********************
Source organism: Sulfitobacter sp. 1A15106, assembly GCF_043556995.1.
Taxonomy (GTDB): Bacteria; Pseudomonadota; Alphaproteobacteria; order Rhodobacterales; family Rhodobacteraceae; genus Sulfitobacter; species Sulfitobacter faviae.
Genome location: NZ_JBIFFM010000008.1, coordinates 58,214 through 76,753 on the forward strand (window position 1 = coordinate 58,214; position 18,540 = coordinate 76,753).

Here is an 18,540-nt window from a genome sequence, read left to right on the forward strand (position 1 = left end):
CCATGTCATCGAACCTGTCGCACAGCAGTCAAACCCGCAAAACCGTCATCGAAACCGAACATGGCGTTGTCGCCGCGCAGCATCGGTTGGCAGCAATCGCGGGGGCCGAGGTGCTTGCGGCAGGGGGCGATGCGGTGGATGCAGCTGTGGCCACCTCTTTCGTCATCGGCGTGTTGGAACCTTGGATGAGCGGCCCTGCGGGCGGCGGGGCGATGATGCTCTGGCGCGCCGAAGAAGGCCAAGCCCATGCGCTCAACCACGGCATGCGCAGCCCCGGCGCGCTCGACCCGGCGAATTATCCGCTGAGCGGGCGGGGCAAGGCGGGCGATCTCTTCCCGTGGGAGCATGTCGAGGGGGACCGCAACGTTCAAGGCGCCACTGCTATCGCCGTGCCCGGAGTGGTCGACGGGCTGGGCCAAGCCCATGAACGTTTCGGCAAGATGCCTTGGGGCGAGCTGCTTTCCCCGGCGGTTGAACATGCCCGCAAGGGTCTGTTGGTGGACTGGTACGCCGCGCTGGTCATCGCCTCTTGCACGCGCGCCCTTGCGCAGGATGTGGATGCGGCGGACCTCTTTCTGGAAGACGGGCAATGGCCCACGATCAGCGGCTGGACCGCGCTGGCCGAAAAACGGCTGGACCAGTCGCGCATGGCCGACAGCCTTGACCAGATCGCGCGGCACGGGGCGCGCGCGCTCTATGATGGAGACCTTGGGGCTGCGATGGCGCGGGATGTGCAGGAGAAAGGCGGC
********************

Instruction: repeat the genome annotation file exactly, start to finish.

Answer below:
Source organism: Sulfitobacter sp. 1A15106, assembly GCF_043556995.1.
Taxonomy (GTDB): Bacteria; Pseudomonadota; Alphaproteobacteria; order Rhodobacterales; family Rhodobacteraceae; genus Sulfitobacter; species Sulfitobacter faviae.
Genome location: NZ_JBIFFM010000008.1, coordinates 58,214 through 76,753 on the forward strand (window position 1 = coordinate 58,214; position 18,540 = coordinate 76,753).

Here is an 18,540-nt window from a genome sequence, read left to right on the forward strand (position 1 = left end):
CCATGTCATCGAACCTGTCGCACAGCAGTCAAACCCGCAAAACCGTCATCGAAACCGAACATGGCGTTGTCGCCGCGCAGCATCGGTTGGCAGCAATCGCGGGGGCCGAGGTGCTTGCGGCAGGGGGCGATGCGGTGGATGCAGCTGTGGCCACCTCTTTCGTCATCGGCGTGTTGGAACCTTGGATGAGCGGCCCTGCGGGCGGCGGGGCGATGATGCTCTGGCGCGCCGAAGAAGGCCAAGCCCATGCGCTCAACCACGGCATGCGCAGCCCCGGCGCGCTCGACCCGGCGAATTATCCGCTGAGCGGGCGGGGCAAGGCGGGCGATCTCTTCCCGTGGGAGCATGTCGAGGGGGACCGCAACGTTCAAGGCGCCACTGCTATCGCCGTGCCCGGAGTGGTCGACGGGCTGGGCCAAGCCCATGAACGTTTCGGCAAGATGCCTTGGGGCGAGCTGCTTTCCCCGGCGGTTGAACATGCCCGCAAGGGTCTGTTGGTGGACTGGTACGCCGCGCTGGTCATCGCCTCTTGCACGCGCGCCCTTGCGCAGGATGTGGATGCGGCGGACCTCTTTCTGGAAGACGGGCAATGGCCCACGATCAGCGGCTGGACCGCGCTGGCCGAAAAACGGCTGGACCAGTCGCGCATGGCCGACAGCCTTGACCAGATCGCGCGGCACGGGGCGCGCGCGCTCTATGATGGAGACCTTGGGGCTGCGATGGCGCGGGATGTGCAGGAGAAAGGCGGC